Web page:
First step is to cover windshield with Reflectix. Then use blankets to seal the area between the living space and driving cab. This RVer illustrates the blanket technique which I don’t see recommended very often, but I promise it is valuable to keep warm. (I don’t agree however with using indoor propane heaters)
To insulate your windows there are many options. My preference is a combination of Reflectix and Rigid Foam Board which I also use in the summer.
I will create a webpage specifically on how to do this. Please check back again later. (I haven’t seen anyone else use the technique I came up with.)
You can also use shrink wrap or kits like this if you want to maximize the amount of light coming in. However keep in mind that with this type of insulation in place you will not be able to open and close windows.
Cold floors in the morning mean cold feet and that’s a bit of a buzz kill to get your day rolling. I just discovered these floor foam tiles as a solution and I love it. These tiles interlock, they are easy to clean and store.
If you are really struggling with keeping warm there are several locations where outside air can sneak in such as around doors, windows, vent fans, and slide-outs. You use blankets to cover your slide-out gaps on the floor and the stairwell by your entry door.
LEAVING FOR AN EXTENDED PERIOD OF TIME
When temperatures hit freezing, you have 2 options, one is to leave your heater on at least 50 degrees or if you chose not to heat it, you will need to COMPLETELY drain your water tanks.
To drain your tanks you can run it thru your waste system or dump it all on the ground. To dump it on the ground will be inevitable for the bottom of your tanks. Look for the drain valve located at the lowest point in the RV which is typically close to your fresh water.
Remember to open all the faucets till air comes out and make sure your hot water tank is empty.
Propane heat is a requirement because part of what the heater is designed to do is keep your plumbing warm. (They typically share the same spot.) If you want to minimize use of propane set the thermostat to 50 degrees and supplement with other sources of heat.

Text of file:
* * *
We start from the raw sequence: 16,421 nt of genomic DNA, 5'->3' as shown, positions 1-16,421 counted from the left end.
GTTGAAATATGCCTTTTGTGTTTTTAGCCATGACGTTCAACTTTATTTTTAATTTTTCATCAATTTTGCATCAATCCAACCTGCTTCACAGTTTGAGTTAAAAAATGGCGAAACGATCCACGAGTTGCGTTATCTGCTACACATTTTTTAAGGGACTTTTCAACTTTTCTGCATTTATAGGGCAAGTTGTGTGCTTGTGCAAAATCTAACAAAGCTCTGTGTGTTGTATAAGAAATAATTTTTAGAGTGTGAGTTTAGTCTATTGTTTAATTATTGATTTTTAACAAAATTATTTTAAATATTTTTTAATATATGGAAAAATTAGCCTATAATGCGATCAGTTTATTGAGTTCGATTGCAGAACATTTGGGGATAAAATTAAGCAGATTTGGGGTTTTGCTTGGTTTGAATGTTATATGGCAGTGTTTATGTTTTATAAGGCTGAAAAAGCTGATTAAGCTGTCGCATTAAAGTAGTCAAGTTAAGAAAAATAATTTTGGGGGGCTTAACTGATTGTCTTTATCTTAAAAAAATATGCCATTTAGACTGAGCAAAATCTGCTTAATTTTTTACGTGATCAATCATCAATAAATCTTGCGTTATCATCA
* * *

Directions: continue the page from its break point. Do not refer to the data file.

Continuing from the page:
You will want to get a propane extend a stay attached to your propane tank, unless your tanks are removable. It’s a good idea on the non-removable tanks to always keep some propane on reserve in case you run out in the middle of the night, which does happen.
Never use a portable propane heater inside an RV because you can get gas build up and using small propane bottles can be expensive and time consuming anyhow.
There are lots of space heaters you can buy and I’m not using any personally, so don’t have specific recommendations other than this one that is used by a couple that tried several. It is a Lasko 6405C. It is an oscillating ceramic heater which has a thermostat and a timer for automatic shut-off. Electric heaters are a “dry heat” and propane is a “wet heat” so this heater will help with condensation.
Excessive moisture in RVs in the winter is a common problem and can lead to mold. Every time you cook or shower, you must turn on the ventilation fans and pull that moisture out. I use a dehumidifier and as a bonus it also throws out alot of heat. If you are regularly hitting zero then you will find frost in hard to reach interior area. Open them up as much as possible and run a fan to circulate the air.
Anytime you use a dehumidifier or electric heater, it will consume a significant amount of energy. If you run those at the same time as your microwave you could blow a fuse, so keep that in mind. You really don’t want any appliance running over 2000 watts if you are on a 15 amp or 110 V connection. Most people will be on 30amp or 220 V and so that isn’t as great a risk, but you will certainly have higher power bills.
If lowering power bills is really important to you, consider using an electric blanket and mattress warmer at night. These are extremely energy efficient. You will still need minimal space heating to avoid freezing pipes.
IMPORTANT TIP: Propane detector is an ABSOLUTE must. Test and make sure it works and replace it if necessary. Propane gas always gathers at the lowest point which is why the propane detectors are placed near the point of use on the floor. Whereas smoke detectors are always placed on the ceiling or within 18 inches of it because those fumes rise.
You are welcome to post your questions below and I or someone in the community might have some answers for you. We also enjoy your suggestions to improve upon these ideas.